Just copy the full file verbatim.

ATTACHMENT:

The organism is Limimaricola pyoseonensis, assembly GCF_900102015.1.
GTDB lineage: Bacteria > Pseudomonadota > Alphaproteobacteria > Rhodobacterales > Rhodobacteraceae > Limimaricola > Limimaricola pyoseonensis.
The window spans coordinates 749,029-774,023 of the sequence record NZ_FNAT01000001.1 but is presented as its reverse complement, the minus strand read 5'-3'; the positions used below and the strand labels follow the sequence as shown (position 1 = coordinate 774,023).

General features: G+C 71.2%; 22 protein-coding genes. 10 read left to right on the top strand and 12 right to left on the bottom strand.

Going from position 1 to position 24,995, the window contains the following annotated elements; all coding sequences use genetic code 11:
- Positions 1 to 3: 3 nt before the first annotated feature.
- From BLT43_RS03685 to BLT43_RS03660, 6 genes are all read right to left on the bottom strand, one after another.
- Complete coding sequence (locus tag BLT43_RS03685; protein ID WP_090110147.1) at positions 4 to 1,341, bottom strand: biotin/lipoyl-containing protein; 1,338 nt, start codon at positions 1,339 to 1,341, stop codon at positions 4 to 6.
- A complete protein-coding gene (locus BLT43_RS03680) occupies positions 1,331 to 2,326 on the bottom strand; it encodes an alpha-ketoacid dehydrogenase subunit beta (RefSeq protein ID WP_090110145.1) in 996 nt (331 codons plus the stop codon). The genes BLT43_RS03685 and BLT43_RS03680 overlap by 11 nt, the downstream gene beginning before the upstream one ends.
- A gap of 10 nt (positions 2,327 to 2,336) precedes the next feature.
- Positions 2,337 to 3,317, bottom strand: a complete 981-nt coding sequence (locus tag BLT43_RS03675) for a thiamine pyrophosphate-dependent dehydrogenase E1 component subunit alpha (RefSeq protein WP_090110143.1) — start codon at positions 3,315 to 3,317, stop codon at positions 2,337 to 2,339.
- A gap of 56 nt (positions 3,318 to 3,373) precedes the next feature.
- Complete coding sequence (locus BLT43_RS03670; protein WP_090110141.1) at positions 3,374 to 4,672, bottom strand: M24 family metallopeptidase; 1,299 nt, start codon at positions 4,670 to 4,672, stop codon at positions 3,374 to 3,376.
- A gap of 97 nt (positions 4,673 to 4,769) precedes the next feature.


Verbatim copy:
The organism is Limimaricola pyoseonensis, assembly GCF_900102015.1.
GTDB lineage: Bacteria > Pseudomonadota > Alphaproteobacteria > Rhodobacterales > Rhodobacteraceae > Limimaricola > Limimaricola pyoseonensis.
The window spans coordinates 749,029-774,023 of the sequence record NZ_FNAT01000001.1 but is presented as its reverse complement, the minus strand read 5'-3'; the positions used below and the strand labels follow the sequence as shown (position 1 = coordinate 774,023).

General features: G+C 71.2%; 22 protein-coding genes. 10 read left to right on the top strand and 12 right to left on the bottom strand.

Going from position 1 to position 24,995, the window contains the following annotated elements; all coding sequences use genetic code 11:
- Positions 1 to 3: 3 nt before the first annotated feature.
- From BLT43_RS03685 to BLT43_RS03660, 6 genes are all read right to left on the bottom strand, one after another.
- Complete coding sequence (locus tag BLT43_RS03685; protein ID WP_090110147.1) at positions 4 to 1,341, bottom strand: biotin/lipoyl-containing protein; 1,338 nt, start codon at positions 1,339 to 1,341, stop codon at positions 4 to 6.
- A complete protein-coding gene (locus BLT43_RS03680) occupies positions 1,331 to 2,326 on the bottom strand; it encodes an alpha-ketoacid dehydrogenase subunit beta (RefSeq protein ID WP_090110145.1) in 996 nt (331 codons plus the stop codon). The genes BLT43_RS03685 and BLT43_RS03680 overlap by 11 nt, the downstream gene beginning before the upstream one ends.
- A gap of 10 nt (positions 2,327 to 2,336) precedes the next feature.
- Positions 2,337 to 3,317, bottom strand: a complete 981-nt coding sequence (locus tag BLT43_RS03675) for a thiamine pyrophosphate-dependent dehydrogenase E1 component subunit alpha (RefSeq protein WP_090110143.1) — start codon at positions 3,315 to 3,317, stop codon at positions 2,337 to 2,339.
- A gap of 56 nt (positions 3,318 to 3,373) precedes the next feature.
- Complete coding sequence (locus BLT43_RS03670; protein WP_090110141.1) at positions 3,374 to 4,672, bottom strand: M24 family metallopeptidase; 1,299 nt, start codon at positions 4,670 to 4,672, stop codon at positions 3,374 to 3,376.
- A gap of 97 nt (positions 4,673 to 4,769) precedes the next feature.